CIGARETTES ARE SUBLIME (2/9)
Cigarettes are not positively beautiful, but they are sublime by virtue of their charming power to propose what Kant would call “a negative pleasure”: an inevitably painful pleasure that arises from some intimation of eternity; the taste of infinity in a cigarette resides precisely in the “bad” taste the smoker quickly learns to love. Being sublime, cigarettes, in principle, resist all arguments directed against them from the perspective of health and utility. Warning smokers or neophytes of the dangers of smoking only entices them more powerfully to the edge of the abyss, where, like travelers in a Swiss landscape, they can be thrilled by the subtle grandeur of the perspectives on mortality opened by the little terrors in every puff. Cigarettes are bad. That is why they are good – not good, not beautiful, but sublime.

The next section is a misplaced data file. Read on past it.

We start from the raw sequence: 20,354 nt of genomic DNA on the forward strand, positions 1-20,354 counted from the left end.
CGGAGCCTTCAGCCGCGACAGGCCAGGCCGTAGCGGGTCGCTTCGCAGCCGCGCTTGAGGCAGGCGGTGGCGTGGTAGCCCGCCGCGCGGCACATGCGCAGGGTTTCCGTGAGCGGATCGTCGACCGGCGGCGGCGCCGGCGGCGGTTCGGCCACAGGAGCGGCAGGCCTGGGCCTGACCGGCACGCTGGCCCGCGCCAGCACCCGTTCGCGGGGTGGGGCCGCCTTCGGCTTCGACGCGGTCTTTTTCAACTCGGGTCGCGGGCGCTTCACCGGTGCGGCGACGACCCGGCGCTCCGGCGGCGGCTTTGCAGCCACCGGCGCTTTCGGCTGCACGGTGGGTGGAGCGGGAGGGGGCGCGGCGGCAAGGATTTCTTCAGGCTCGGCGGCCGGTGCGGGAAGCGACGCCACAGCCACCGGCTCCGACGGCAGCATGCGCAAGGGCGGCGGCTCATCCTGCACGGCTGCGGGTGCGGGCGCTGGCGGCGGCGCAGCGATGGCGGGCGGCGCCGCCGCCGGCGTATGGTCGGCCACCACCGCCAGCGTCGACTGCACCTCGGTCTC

Cigarettes Are Sublime (1993)